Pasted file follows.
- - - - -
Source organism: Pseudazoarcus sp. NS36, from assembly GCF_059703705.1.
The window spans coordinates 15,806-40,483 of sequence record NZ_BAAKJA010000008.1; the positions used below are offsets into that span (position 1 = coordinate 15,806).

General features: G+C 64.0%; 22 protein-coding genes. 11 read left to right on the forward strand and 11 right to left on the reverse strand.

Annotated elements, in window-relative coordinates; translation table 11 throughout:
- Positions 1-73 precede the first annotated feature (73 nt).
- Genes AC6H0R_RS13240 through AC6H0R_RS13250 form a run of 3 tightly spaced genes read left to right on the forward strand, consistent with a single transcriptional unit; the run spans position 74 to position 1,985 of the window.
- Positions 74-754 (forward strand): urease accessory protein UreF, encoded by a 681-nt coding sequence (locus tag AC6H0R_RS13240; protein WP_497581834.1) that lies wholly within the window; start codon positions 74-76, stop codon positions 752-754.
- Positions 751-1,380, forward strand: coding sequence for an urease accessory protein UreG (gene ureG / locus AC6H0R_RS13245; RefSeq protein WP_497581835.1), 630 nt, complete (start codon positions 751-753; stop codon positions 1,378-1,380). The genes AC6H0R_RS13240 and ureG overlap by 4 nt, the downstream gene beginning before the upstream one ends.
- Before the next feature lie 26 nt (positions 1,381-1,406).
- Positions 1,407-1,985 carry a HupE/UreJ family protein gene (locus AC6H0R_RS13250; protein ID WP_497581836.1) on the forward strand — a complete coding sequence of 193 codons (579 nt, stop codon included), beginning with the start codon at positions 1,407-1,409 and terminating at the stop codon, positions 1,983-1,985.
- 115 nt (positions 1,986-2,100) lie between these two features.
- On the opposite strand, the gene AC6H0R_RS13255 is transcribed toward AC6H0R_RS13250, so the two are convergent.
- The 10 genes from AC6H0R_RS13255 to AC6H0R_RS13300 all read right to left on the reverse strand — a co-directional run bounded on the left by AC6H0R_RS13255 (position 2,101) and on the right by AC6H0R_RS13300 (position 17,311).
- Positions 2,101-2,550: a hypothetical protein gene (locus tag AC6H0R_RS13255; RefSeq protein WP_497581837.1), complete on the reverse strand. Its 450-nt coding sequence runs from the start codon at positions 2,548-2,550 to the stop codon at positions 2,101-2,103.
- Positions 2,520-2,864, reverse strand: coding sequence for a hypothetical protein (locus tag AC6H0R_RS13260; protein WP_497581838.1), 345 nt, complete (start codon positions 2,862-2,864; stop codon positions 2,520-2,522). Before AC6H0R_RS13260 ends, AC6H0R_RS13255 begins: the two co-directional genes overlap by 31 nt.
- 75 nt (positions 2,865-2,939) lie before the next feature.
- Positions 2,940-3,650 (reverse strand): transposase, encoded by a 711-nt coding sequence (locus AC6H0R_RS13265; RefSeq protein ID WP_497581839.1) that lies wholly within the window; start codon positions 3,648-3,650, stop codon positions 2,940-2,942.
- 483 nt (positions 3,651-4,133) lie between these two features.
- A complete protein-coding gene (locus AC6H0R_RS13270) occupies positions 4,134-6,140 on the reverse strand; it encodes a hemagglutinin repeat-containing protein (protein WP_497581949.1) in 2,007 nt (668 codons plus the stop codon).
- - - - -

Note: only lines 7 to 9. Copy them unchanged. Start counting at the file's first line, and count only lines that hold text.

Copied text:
- Positions 74-754 (forward strand): urease accessory protein UreF, encoded by a 681-nt coding sequence (locus tag AC6H0R_RS13240; protein WP_497581834.1) that lies wholly within the window; start codon positions 74-76, stop codon positions 752-754.
- Positions 751-1,380, forward strand: coding sequence for an urease accessory protein UreG (gene ureG / locus AC6H0R_RS13245; RefSeq protein WP_497581835.1), 630 nt, complete (start codon positions 751-753; stop codon positions 1,378-1,380). The genes AC6H0R_RS13240 and ureG overlap by 4 nt, the downstream gene beginning before the upstream one ends.
- Before the next feature lie 26 nt (positions 1,381-1,406).